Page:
Pusha T “Daytona” Album Review

pusha t daytona album review - Pusha T "Daytona" Album Review

After the release of 2015’s Darkest Before Dawn:The Prelude the album gave us a small taste for his highly anticipated King Push album, teased since early 2013 on Push’s solo debut album My Name Is My Name. Almost three years removed from his last body of work, Rap’s favourite drug dealer Pusha T releases his third solo album Daytona, produced entirely by Kanye West,a match made in rap heaven. Kanye West meticulously constructs  the beats on a Pusha-T  track  the way Phil Jackson ran the triangle offence for the better part of two decades. Yeezy understands what makes Pusha T such a unique talent is his cutthroat rap voice paired with his raw lyrics that create vivid imagery. To best fit Pusha’s talents it’s clear that simplicity is key. As a fan of both Pusha T and Kanye I could only imagine the back and forth clashes that must have happened in the studio, due to Kanye’s tendencies to overproduce his tracks and experiment with his beats in contrast to Pusha’s denial of straying too far out of his comfort zone. After what I can only predict was a war throughout studio sessions from Utah to Wyoming, Pusha T releases Daytona, a seven track album that is definitively the best body of work in his career.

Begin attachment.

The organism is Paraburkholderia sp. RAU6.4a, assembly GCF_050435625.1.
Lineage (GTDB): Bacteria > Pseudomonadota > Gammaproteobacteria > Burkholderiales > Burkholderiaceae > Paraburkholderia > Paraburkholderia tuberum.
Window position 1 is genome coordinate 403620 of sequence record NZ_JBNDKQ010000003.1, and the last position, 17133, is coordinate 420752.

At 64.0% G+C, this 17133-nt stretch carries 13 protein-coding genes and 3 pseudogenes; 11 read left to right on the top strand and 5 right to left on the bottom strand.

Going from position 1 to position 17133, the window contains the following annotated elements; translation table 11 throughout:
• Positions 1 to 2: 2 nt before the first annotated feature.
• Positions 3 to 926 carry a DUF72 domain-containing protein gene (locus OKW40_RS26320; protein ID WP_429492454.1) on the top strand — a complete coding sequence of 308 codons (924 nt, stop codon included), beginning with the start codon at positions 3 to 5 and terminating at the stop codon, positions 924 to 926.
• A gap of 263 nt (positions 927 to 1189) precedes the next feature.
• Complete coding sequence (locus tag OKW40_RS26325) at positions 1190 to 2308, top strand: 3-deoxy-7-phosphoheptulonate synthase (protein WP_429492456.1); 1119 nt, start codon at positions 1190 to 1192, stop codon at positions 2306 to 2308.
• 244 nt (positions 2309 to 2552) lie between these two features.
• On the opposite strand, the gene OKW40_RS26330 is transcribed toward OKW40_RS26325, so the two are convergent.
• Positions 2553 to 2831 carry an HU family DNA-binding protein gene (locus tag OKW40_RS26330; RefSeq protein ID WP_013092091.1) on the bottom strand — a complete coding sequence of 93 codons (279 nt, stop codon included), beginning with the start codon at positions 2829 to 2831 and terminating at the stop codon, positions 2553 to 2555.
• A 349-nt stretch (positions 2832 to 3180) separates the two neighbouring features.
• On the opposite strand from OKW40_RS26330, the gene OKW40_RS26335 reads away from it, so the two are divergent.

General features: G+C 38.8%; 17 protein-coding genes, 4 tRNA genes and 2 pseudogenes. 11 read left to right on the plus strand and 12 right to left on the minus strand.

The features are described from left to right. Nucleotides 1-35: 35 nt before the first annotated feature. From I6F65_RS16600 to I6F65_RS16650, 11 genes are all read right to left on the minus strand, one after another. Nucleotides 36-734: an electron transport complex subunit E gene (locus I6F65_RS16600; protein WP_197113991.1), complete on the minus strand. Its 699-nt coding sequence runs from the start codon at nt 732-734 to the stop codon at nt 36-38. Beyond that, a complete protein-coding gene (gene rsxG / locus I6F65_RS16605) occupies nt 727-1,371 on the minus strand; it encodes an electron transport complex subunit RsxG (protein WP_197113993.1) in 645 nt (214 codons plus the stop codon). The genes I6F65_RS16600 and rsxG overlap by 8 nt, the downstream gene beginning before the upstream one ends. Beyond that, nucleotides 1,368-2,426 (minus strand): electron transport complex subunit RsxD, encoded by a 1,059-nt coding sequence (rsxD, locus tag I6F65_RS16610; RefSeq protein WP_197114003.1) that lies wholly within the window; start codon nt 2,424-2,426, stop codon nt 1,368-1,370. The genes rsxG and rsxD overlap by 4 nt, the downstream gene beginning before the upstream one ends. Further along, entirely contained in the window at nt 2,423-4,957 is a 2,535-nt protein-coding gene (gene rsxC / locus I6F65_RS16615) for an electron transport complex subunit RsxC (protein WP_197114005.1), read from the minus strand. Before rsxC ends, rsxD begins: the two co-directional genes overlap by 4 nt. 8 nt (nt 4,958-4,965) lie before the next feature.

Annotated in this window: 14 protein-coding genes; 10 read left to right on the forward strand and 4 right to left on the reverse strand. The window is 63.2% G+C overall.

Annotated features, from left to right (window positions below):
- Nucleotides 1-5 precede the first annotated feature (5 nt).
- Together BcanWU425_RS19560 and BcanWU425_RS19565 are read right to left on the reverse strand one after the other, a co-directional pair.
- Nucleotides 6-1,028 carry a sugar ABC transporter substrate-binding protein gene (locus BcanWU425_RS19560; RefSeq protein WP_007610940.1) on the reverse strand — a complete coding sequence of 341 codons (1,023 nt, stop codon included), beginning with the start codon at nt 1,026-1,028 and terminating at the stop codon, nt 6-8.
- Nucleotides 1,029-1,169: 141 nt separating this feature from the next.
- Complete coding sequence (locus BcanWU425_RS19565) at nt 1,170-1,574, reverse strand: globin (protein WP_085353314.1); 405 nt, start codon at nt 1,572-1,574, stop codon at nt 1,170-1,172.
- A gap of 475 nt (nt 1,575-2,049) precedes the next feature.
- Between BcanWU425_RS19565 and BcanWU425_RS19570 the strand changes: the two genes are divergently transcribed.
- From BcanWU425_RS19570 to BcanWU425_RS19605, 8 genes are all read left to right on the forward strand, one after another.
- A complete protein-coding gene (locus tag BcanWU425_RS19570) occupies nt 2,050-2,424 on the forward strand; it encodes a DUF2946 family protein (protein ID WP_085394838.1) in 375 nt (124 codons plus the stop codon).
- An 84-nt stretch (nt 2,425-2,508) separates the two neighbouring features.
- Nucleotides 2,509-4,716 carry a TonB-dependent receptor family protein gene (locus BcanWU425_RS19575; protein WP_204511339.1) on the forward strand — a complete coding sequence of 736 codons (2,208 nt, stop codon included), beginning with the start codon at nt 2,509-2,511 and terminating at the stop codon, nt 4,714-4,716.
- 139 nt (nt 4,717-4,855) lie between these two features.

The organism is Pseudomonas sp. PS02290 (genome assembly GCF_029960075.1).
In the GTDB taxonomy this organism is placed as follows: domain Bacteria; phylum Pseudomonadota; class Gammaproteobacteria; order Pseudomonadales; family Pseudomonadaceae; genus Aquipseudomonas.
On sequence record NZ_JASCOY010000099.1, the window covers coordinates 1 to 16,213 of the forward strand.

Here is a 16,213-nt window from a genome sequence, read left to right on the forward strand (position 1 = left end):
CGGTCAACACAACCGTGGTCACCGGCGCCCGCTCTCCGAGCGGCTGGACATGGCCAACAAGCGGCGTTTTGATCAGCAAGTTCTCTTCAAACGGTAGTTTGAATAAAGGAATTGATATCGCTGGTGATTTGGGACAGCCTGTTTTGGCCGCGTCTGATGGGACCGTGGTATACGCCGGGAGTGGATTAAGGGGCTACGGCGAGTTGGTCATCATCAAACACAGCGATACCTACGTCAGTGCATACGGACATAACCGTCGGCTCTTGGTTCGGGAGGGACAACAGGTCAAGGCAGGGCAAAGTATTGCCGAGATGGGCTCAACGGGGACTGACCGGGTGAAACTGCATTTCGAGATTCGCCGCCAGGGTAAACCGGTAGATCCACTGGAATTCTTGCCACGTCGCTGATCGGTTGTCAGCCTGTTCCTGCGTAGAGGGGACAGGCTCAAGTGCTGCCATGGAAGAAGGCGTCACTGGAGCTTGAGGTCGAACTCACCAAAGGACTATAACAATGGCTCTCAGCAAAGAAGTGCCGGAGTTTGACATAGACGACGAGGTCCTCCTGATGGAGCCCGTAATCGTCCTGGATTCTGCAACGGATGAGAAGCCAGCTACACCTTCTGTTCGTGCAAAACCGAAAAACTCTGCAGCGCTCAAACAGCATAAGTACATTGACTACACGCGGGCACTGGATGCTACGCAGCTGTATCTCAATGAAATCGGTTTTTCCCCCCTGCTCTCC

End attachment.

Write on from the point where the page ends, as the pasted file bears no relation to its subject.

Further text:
Pusha T’s music is raw and unapologetic and can be grim. It’s clearly not for the lighthearted or the mainstream masses, and at the heart of the tone of his music is his  lyrics.  Pusha’s writing remains as lean and brash as ever, from lines that’ll make you rewind the track  such as   “If you ain’t energized like the bunny for drug money/Or been paralyzed by the sight of a drug mummy” on standout track “The Games We Play” to intricate wordplay referencing the late 80’s and early 90’s  hip hop culture such as “Pop a wheelie, tell the judge to Akinyele /Middle fingers out the Ghost, screamin’ “Makaveli””on “What Would Meek Do?”. But most importantly Pusha T doesn’t stray away from giving his take on the state of hip-hop on “Infrared” with a shot at Drake with “It was written like Nas but it came from Quentin/At the mercy of a game where the culture’s missing”, while there is many more other intricate bars overflowing on the project,you jut reading the lines don’t do Pusha T the justice he deserves.

The briefness of a seven track album brings prime Pusha T out from the floor, an artist who stuck to his minimalist rap style to get his point across clear and concise. As ever, Pusha’s rap style revolves around what it always has: on his past life dealing drugs, on the things that he could buy because he was dealing drugs, transitioning from a trapper to a rapper and how he is overcame the odds. A critic of Pusha T’s rap style  would say he’s redundant, But Pusha’s drive to preach on what makes him who he is doesn’t make him any less of a lyricists in comparison to other top mc’s in the game.